Sad Jarrett stumbles out

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The Independent Online
After missing Olympic bronze on a photo-finish four years ago, Tony Jarrett might have expected a turn of fortune here.

In vain. The only turn for the 27-year-old world silver medallist was a forward roll as he crashed into the sixth hurdle of his 110m race suffering from cramp and sprawled on to the track at the base of the seventh, bringing down Eric Kaiser of Germany, his next door neighbour, in the process.

To add insult to injury, Jarrett was subsequently disqualified; the German, meanwhile, was allowed back into today's semi-finals. "I started cramping up in the dining room after the heats this morning," a downcast Jarrett said afterwards. "I couldn't warm up properly."

His state of mind may have contributed to the fact that he false-started on his first attempt. But his second appeared to be going relatively well until the midway point.

"I felt okay at the start and through the first three hurdles," he said. "Then I thought it must be time to give it a bit more and that's when it went. I landed badly and felt the left calf cramp up and collapse under me."

Jarrett's face as he walked slowly back to the tunnel betrayed little, but inside he must have been questioning the fates. After his performance in chasing home Allen Johnson in Gothenburg last summer, he had looked in a position to shift his ambitions to another level this year.

Colin Jackson, who is hoping to get closer to Johnson at these Games, came through his second-round heat with a victory in 13.33sec, although he hit two hurdles and clipped another.

His first thoughts afterwards were for Jarrett, however. "I saw what happened to him on the big screen," Jackson said. "It's a great shame for him. But he was cramping up in the warm-up and that was probably on his mind more than the race.

"As far as I am concerned I'm happy with the way things are going and I'm feeling comfortable. But tomorrow's the big day and we'll see what happens.

Roger Black reached an Olympic 400m final for the first time in his career at the age of 30. Running smoothly and looking around him in the final 50m he won his semi-final in 44.69sec. Black seemed surprised not to see Butch Reynolds, the world record holder, alongside him - but Reynolds, whose left knee was heavily strapped, collapsed to the track after 100m clutching at his right hamstring. Iwan Thomas joined Black in today's final, hanging on to the fourth qualifying place behind Michael Johnson, who ran through easily to win in 44.59sec.

Sally Gunnell, the defending 400 metres hurdles champion, swept her injury fears aside with a comfortable debut yesterday. Gunnell, who missed all of last season with a serious injury and could only watch as America's Kim Batten wrested away both her world title and world record in Gothenburg, inflamed an Achilles tendon in Lausanne last month.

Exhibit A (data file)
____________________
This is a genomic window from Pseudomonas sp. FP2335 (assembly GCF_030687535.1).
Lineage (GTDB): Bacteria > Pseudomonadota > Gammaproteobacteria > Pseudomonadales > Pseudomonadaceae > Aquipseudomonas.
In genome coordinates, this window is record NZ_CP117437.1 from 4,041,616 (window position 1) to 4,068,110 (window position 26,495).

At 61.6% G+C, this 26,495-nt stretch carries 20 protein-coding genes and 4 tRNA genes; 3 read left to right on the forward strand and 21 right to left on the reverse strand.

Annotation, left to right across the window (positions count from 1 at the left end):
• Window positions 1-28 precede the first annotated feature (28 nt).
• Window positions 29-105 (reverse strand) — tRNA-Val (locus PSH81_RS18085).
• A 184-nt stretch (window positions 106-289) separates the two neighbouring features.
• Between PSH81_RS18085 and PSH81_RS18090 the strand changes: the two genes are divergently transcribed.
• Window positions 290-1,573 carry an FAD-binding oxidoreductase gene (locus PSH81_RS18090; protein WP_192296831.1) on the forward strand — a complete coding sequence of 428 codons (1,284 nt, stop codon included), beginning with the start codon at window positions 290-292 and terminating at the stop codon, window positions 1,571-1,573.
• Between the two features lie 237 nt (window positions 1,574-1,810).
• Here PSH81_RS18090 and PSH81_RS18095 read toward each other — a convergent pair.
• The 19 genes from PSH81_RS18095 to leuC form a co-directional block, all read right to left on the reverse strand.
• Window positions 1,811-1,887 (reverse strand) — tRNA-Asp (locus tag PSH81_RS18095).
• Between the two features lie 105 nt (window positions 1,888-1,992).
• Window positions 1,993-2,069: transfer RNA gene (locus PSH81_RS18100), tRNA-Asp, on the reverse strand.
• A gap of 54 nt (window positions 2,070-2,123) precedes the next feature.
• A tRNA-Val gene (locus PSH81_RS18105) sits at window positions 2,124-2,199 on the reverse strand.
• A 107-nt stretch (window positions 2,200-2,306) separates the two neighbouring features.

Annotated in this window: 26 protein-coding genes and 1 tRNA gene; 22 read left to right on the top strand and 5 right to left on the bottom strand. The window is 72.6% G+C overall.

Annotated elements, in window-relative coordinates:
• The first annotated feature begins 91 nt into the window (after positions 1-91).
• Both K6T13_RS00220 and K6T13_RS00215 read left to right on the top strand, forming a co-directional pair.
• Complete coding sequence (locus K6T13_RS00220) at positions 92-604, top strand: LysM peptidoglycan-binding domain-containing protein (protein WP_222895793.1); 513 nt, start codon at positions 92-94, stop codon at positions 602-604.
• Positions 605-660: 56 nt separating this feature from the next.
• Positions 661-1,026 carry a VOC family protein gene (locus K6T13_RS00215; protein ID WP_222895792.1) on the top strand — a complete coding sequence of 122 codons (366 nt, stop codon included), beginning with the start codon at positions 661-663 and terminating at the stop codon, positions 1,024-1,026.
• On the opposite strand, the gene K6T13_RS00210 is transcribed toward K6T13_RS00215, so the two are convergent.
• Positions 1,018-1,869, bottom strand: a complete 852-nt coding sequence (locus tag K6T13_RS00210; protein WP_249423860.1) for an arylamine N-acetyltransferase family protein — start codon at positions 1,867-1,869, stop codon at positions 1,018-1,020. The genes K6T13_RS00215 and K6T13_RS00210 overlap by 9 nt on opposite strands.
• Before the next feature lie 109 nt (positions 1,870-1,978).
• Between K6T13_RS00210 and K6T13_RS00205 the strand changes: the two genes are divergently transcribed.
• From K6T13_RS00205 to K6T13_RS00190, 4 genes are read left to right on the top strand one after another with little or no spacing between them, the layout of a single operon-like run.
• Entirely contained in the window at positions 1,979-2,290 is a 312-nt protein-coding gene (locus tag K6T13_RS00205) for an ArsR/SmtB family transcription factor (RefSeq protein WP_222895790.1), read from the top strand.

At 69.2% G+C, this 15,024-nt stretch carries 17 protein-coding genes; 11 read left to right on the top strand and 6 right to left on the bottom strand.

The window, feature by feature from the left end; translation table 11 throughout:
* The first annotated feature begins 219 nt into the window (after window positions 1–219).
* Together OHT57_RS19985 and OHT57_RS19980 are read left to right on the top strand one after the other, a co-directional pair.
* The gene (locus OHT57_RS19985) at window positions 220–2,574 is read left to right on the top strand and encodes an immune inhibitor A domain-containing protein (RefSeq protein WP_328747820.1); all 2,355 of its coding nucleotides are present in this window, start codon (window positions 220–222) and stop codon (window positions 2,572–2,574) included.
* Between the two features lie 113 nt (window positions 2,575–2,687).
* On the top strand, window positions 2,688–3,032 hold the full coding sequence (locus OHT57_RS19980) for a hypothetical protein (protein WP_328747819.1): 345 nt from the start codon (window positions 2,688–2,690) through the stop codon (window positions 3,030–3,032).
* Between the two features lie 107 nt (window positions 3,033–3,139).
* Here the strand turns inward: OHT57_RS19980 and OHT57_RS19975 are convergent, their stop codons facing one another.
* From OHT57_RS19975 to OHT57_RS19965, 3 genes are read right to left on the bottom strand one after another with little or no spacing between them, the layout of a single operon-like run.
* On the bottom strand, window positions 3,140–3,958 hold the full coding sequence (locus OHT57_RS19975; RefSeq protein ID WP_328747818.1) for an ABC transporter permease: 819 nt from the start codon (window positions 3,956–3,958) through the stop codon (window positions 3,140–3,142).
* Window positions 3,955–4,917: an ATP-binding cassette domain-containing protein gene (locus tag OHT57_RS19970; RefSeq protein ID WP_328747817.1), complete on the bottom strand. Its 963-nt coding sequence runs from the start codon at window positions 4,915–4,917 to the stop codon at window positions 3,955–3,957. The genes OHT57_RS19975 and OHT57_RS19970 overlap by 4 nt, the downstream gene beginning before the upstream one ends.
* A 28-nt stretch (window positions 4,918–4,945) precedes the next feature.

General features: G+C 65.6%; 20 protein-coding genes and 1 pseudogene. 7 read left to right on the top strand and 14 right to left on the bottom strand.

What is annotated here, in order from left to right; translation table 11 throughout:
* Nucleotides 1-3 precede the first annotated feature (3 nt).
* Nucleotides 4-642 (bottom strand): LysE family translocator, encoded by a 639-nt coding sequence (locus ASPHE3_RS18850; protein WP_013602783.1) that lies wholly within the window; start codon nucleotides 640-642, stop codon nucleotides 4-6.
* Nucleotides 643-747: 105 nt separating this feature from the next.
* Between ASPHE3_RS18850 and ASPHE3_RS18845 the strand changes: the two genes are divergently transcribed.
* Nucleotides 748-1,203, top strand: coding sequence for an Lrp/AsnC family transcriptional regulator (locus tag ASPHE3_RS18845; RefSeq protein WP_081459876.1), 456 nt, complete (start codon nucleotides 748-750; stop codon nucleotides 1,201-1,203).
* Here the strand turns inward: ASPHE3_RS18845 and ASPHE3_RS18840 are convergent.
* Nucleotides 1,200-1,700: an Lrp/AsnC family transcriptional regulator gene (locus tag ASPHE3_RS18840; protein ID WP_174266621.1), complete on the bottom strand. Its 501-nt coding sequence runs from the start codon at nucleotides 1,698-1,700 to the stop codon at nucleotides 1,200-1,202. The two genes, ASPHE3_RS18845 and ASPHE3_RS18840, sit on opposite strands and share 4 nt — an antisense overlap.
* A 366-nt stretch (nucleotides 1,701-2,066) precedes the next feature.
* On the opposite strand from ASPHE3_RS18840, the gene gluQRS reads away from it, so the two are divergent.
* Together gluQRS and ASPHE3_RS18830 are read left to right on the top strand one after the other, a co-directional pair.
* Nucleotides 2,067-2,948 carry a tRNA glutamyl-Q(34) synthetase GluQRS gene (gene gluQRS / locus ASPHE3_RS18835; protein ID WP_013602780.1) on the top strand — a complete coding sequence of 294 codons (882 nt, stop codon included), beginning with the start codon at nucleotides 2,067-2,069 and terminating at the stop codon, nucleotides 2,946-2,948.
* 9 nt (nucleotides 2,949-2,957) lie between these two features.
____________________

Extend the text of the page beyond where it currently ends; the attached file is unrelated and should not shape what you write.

The gold medallist of Barcelona has admitted that she is not 100 per cent fit and that she will be running through pain in Atlanta, but she showed no signs of difficulties as she coasted through her heat.

Gunnell, who turns 30 today, was drawn in the unfavourable lane seven, and was not able to get her stride pattern entirely right as the American Tonja Buford-Bailey, one of her main medal rivals, led the field.

The Brighton runner was forced to chop her stride around the top bend but when she entered the home straight she opened up before easing home in 55.29 to come in just behind the American. Gunnell, who showed few signs of having been in a race, despite the intense humidity, was happy enough with her performance. "There were no problems, I felt fine," she said. "I just wanted to stretch my legs out and get a race under my belt. I wanted to take it nice and easy, and I felt in control."

Batten won her heat in 54.22 and she and Gunnell were joined in today's semi-final by Ireland's Susan Smith, third in her heat in 55.22.

Curtis Robb, who retained his British 800m title in last month's trials, indicated that he has worked to good purpose since he came through his first heat with ease.

Robb followed home the Norwegian who is favourite for the gold here, Vebjorn Rodal, checking on his outside as he put in a burst in the home straight, and then easing down to take the second automatic qualifying place in a time of 1min 45.85sec.

It was a highly satisfactory start for Robb, who has taken time off from his medical studiesin order to pursue his Olympic ambition.